Unlike seasoned pros Bong and Miike, Chinese-Canadian filmmaker Johnny Ma was a neophyte when he made his first feature in 2016 after attending Columbia University’s film program and making a handful of shorts. Old Stone (2016) is an impressive debut, a taut grim piece of neorealist noir reminiscent of some of the films which came out of the Romanian new wave – movies like Cristi Puiu’s The Death of Mr. Lazarescu (2005) and Cristian Mungiu’s 4 Months, 3 Weeks and 2 Days (2007), in which ordinary people’s lives spiral out of control because of the dysfunctional society they live in.
The film begins in the moments after a car accident. A motorcyclist lies bleeding on the street surrounded by a gawking crowd, while cab driver Lao Shi (Chen Gang) stands off to the side calling for an ambulance on his cell phone. The crowd offers conflicting suggestions – some say Lao should rush the man to a hospital immediately, while others warn of the risk of causing further injury if the man is moved. Not knowing how long help will take to come (chances are it won’t be any time soon), Lao finally gets help putting the injured man in his cab.
At the hospital, he’s told two things: the man, who is in a coma, would have died if Lao had waited … and Lao is on the hook for the bill for the surgery which has saved the man’s life. The big irony is that it was Lao’s sense of responsibility which traps him in a bureaucratic and personal nightmare. If he had simply driven away after the accident, his life would have gone on without complications; his concern for the injured man drags him towards ruin.
The police aren’t much interested in his story – a drunken passenger had grabbed the wheel, causing the taxi to swerve and hit the motorcycle – and their “investigation” drags on. Because Lao hadn’t immediately called the taxi company and their insurers, he’s in violation of the policy and isn’t covered for the damage. Because he’s the one who brought the man to the hospital, they hold him responsible for the mounting bills. His wife is angry because these payments are draining their account dry…
When the latest payment is due, his card is rejected and he discovers that his wife has cleared out the account to protect what’s left. At the end of his tether, Lao, who has been spending more and more time sitting quietly with the comatose man, finally squeezes his breathing tube so he’ll quietly die. Not only does this set off an alarm, bringing staff to the room, it somehow shocks the man out of his coma. Now Lao finds out that due to the traumatic effects of the accident, he will be responsible for helping to support the man indefinitely.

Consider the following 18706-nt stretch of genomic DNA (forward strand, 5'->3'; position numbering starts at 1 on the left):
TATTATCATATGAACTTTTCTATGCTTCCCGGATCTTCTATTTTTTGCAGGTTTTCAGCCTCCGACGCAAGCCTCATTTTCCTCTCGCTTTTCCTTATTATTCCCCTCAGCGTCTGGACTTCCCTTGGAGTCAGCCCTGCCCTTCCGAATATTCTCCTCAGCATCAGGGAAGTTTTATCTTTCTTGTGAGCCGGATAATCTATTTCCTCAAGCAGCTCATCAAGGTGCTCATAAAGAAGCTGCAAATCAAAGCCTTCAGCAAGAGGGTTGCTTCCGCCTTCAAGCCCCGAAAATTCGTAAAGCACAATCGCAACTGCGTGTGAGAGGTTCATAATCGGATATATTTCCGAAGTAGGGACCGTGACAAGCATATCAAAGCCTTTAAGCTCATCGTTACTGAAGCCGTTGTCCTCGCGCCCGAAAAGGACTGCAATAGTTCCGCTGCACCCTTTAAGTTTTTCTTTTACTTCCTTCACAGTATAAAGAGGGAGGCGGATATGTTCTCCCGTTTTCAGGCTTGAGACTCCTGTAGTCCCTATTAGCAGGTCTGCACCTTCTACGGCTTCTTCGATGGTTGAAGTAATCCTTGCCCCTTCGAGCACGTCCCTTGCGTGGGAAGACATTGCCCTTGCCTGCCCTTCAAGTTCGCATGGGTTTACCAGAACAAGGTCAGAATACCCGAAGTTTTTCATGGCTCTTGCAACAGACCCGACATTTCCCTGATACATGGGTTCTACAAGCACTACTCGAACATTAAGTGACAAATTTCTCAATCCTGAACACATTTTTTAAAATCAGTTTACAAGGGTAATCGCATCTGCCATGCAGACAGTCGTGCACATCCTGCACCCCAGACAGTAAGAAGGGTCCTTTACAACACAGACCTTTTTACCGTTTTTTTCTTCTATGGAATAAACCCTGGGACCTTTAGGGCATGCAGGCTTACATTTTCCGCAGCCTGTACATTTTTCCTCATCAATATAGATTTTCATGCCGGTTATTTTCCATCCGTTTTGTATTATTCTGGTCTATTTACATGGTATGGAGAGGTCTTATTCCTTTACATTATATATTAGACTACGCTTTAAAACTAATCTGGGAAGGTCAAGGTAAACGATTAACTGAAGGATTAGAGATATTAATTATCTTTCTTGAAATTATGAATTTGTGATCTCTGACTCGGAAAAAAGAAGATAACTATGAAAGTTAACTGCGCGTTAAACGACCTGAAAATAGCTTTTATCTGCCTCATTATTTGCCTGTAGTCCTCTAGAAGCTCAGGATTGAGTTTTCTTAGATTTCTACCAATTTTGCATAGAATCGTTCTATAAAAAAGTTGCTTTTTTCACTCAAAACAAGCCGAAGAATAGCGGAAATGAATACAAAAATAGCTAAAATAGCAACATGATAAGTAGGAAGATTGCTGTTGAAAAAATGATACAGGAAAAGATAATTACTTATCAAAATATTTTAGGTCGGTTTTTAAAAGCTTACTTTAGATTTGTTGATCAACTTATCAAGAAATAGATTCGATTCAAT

Seemingly with no hope of ever getting his normal life back, Lao embarks on a desperate plan to free himself from this burden … having accidentally injured the man, he now sets out to kill him. But even this plan goes badly, the film plummeting to a bleak, almost blackly comic conclusion. In a vast, inefficient, corrupt system, responding to a sudden, accidental event with decency and concern triggers a nightmare of powerlessness.
Ma gives the film a breathless pace which makes Lao’s ruin seem both tragic and inevitable. Chen Gang plays Lao as a hapless everyman; once he’s caught in the system, he’s carried along because he has no particular resources to fight against the current and there’s no help available.
All three movies receive fine presentations on Blu-ray, reflecting the films’ different stylistic approaches – Parasite’s formal elegance with a luminous visual sheen; First Love’s kinetic action; and Old Stone’s harsh, gritty depiction of a world at odds with human feeling. Universal includes a 19-minute Q&A with Bong Joon-ho on the Parasite disk; there are no extras on Well Go USA’s First Love disk; while Kino Lorber’s edition of Old Stone includes a few deleted scenes, a couple of minutes of behind-the-scenes footage, and Johnny Ma’s Columbia thesis film, Grand Canal (2013), which contemplates the fate of the director’s father, who disappeared when Ma was a child and who may have been murdered by a gangster.